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Bosnia-Hercegovina

a country

Background:

Location: Balkan Peninsula, southeastern Europe

Regions: Bosnia originally was bounded by the Sava, Drina, and Una rivers.

Languages: Bosnian, a Slavic language

Religions: predominantly Muslim

History:

Roman, then contended for by Hungary and Byzantium. Center of mediaeval Bogomil heresy. Fell to Ottomans in 15th cty.

Austrian protectorate in 1878, annexation in 1908, Given to Yugoslavia in 1918.

Rural v. urban (rather than the less substantial Muslim v. Slav division: Muslim Bosnians are Slavs, and Catholics, Orthodox, and Muslims all live in both urban and rural settings. Rural Muslims have their own music (though they appreciate urban sevdalinke.)

Rural singing: "Mountain Weird Stuff" that Minja teaches, with non-tempered intervals. Actually, na bas style (cadence on a major fifth instead of major second) is increasingly tempered. Accompanied by a violin and a saz / sharkija / sargia in a narrow range, singing in parallel fourths or fifths, with a similar double-stopped playing on the fiddle. Sometimes 2 violins, sometimes 2 woman singers and a man sargija player. Said to be a Bosanska Posavina (Sava River valley in northern Bosnia) tradition that spread into the mountains and is practiced by the three major Bosnian ethnic groups, Muslim, Serbian, Croatian, with regional rather than ethnic styles.

Urban singing: sevdalinke (songs of sevdah, unrequited love) and similar styles (poravne pjesme - classic broad songs in a ponderously slow 3/4), sung by Muslims, Serbians, Croatians, and Sephardic Jews, founded on Turkish singing with Austrian, Serbian, Croatian and other overlays. Only the saz (with roughly diatonic to roughly chromatic fretting) survived into the 20th cty, accompanied now by violin and accordion-led ensembles, occasionally using tamburictsa instruments. Doesn't have the parallel fourths or fifths. Sevdalinke singers: Nada Mamula / Mamoula (husband was Yugoslav Navy ranking officer), Safet Isovic, Himzo Polovina (died of cancer), Zaim Imamovic, Rade Mladenovic, Zehra Deovic, Beba Selimovic and Hamid Ragipovic-Besko. Older sevdalinke singers (accompanied by saz) are Emina Ahmedhodzic-Zecaj and Avdo Vrabac. After WWII, RTB (Beograd) narodni orchestra director Carevac promoted Bosnian urban music and singers throughout Serbia. Jugoton (Zagreb) recorded the principle Bosnian singers and distributed across Yugoslavia. Many Bosnians worked in Croatia for the standard of living and employment, Bosnian music appeared in Croatian public places.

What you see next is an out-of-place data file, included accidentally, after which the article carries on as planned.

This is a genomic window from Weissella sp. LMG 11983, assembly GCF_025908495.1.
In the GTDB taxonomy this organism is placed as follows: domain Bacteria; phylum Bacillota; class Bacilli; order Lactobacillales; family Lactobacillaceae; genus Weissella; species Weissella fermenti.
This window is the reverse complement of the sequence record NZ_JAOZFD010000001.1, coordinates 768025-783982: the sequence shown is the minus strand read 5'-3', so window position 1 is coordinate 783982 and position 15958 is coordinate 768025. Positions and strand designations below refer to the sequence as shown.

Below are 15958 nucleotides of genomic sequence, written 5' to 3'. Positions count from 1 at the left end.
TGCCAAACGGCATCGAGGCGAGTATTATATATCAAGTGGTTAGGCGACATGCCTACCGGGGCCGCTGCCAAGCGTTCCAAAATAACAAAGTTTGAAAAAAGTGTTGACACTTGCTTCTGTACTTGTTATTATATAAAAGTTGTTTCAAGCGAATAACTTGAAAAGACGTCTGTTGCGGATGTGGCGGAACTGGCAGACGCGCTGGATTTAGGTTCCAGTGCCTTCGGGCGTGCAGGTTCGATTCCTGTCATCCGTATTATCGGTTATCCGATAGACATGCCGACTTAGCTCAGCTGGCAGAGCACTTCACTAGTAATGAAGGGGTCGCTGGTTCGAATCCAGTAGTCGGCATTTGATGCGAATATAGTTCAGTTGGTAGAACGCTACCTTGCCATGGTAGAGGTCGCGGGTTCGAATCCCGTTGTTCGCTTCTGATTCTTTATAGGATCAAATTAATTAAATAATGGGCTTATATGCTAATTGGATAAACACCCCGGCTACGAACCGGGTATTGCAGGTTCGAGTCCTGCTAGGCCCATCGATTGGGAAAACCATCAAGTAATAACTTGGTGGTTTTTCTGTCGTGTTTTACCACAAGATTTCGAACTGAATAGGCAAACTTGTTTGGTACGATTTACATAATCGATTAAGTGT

Why are there few Bosnian dances in the IFD repertoire?

Few Bosnian teachers and lack of any charismatic Bosnian teacher, although Minja has popularized Bosnian singing, and Ankica Petrovic and Mansur Hatic tour.

Unusual music

Serb and Croat Bosnians comprise the majority of the few Bosnian immigrants to North America, and they prefer the Serb music of RTB and the tamburitsa music of the North American Yugoslav immigrant community, a community which fed Beliajus, Herman, Crum, and Filcich.

Lack of state-sponsored Bosnian ensembles in the former Yugoslavia

Establishment of Glamoch as THE Bosnian dance precluded other dances in other state-sponsored ensembles.

Documents:

Brown, James Duff. Characteristic Songs and Dances of all Nations, ed. with historical notes and a bibliography by James Duff Brown; the music arranged for the pianoforte by Alfred Moffat. London: Bailey & Ferguson, 1901, 1921, 286p. (OCLC 29110039).
Includes a Bosnian Dance, p.74.

Ah, Teško je umr'jeti, song

Aman's Sarajevo medley: Treskavica Sitna, etc., a dance medley

Andjelija vodu n'jela, song

Bosansko kolo

BOSNIA: echoes from an endangered world, a CD from Smithsonian Folkways, SF 40407

Bosnian suite by Vaso Popovic

Bosno Moja, a fast sevdalinka (urban song), probably the most famous recording is by Nada Mamula

Charlama, a dance

Čim si, dušo, vrijeme kratiš, song

Crven fesic, a popular song

Dolinom se šetala, song

Drumovi, a CD by Zhabe i Babe and Ansambl Teodosijevski, Bison Publishing, BP 110857

Jarko sunce odskočilo, song

Kad Ja Podjoh Na Bembasu a sevdalinka (urban song)

Kafu mi draga, a popular song

Košutice vodu pile, song

Macino kolo

Meho Alic, Bosnian dance teacher, a recent immigrant from Sarajevo, former director of UNIS ensemble, Sarajevo

Muamar Borgovac, urban Muslim singer, accompanying himself on saz.

Mujo Kuje, a fast sevdalinka (urban song) popularized by Nada Mamula

Ne klepeci nanulama, a popular song

Omer beze, a very fast sevdalinka (urban song)

Pala magla, song

Pastirče, mlado i milo, song

Pop Marinko, a dance

Pošla cura na vodu, song

Silent Kolo/Staro Bosansko Kolo/Glamoc

S'one strane Jajce (Plive), a song based on a Sufi ilahi

Urban Muslim couple dances from the KUD repertoire, filmed by Lynn

U Shest variants by recent Bosnian immigrants

U Stambolu, na Bosporu, from: Pjesmom Kroz Našu Domovinu 2. Kršek, Ivan, 1972.

Zapevala sojka ptica

Zeleni se gaj, song